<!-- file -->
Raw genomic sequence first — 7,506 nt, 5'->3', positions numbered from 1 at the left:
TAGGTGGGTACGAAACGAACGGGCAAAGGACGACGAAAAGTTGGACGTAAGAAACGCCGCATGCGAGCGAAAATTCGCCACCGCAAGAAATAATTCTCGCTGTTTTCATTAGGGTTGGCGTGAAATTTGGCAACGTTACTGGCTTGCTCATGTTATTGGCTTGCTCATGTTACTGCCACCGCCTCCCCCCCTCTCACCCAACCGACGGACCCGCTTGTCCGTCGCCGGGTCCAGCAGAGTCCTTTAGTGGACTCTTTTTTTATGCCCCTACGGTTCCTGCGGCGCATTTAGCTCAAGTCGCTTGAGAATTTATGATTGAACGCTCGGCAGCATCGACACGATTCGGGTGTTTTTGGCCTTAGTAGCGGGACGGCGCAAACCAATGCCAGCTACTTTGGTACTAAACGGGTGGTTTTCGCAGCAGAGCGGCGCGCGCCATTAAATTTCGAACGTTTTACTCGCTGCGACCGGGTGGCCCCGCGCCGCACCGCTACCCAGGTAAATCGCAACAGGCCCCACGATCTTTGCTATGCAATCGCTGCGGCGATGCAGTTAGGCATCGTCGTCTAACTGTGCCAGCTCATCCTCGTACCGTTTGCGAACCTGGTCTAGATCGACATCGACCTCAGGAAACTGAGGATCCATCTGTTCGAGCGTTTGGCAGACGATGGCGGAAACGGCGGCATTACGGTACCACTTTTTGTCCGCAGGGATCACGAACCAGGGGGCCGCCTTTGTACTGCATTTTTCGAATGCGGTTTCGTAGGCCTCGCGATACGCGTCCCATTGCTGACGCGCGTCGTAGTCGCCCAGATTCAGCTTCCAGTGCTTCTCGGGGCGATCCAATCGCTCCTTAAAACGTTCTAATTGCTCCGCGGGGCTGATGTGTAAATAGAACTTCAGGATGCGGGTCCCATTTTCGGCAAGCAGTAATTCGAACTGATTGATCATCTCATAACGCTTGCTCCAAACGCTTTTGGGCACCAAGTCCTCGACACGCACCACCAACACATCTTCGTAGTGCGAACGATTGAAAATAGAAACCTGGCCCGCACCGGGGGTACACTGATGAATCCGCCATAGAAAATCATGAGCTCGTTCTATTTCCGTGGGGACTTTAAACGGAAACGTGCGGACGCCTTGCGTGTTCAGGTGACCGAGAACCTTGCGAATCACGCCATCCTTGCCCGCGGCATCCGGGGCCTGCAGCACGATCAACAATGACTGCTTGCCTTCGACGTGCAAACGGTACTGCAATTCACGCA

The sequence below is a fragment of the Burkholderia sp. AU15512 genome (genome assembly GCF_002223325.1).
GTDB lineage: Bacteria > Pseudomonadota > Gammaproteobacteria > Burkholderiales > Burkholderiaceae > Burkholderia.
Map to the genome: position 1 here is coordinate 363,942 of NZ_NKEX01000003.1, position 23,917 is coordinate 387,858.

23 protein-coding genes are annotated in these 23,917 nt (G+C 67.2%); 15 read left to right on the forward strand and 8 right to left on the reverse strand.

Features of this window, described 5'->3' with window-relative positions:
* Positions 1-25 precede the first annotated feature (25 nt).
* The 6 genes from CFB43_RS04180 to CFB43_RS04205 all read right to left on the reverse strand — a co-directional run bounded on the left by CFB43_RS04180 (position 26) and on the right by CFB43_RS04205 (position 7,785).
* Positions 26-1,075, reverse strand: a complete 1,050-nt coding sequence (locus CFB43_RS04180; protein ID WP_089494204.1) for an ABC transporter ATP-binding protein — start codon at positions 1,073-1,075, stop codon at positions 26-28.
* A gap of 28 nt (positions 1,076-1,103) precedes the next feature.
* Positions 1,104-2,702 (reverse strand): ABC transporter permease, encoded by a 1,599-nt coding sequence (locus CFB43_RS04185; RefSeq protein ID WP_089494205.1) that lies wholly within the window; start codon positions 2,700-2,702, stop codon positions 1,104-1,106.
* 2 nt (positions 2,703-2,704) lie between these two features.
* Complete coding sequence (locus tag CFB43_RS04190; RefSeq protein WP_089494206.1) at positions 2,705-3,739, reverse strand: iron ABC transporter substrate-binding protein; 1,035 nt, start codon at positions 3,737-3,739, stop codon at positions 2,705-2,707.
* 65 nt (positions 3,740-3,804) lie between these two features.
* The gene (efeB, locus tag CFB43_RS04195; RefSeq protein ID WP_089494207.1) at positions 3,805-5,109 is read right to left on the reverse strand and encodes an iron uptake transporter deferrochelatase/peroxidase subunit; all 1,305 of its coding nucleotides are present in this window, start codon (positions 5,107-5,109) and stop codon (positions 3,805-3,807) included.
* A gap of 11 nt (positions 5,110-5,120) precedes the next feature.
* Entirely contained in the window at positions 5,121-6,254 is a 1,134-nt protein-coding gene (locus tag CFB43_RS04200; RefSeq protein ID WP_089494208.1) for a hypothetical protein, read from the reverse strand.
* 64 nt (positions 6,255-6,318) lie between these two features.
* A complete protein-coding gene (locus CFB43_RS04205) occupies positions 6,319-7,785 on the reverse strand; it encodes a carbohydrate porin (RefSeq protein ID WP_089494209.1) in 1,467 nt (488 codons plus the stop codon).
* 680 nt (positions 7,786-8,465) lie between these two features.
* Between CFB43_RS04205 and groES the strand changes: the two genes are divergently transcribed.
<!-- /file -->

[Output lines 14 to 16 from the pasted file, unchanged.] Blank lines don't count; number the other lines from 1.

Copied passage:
* Complete coding sequence (locus tag CFB43_RS04190; RefSeq protein WP_089494206.1) at positions 2,705-3,739, reverse strand: iron ABC transporter substrate-binding protein; 1,035 nt, start codon at positions 3,737-3,739, stop codon at positions 2,705-2,707.
* 65 nt (positions 3,740-3,804) lie between these two features.
* The gene (efeB, locus tag CFB43_RS04195; RefSeq protein ID WP_089494207.1) at positions 3,805-5,109 is read right to left on the reverse strand and encodes an iron uptake transporter deferrochelatase/peroxidase subunit; all 1,305 of its coding nucleotides are present in this window, start codon (positions 5,107-5,109) and stop codon (positions 3,805-3,807) included.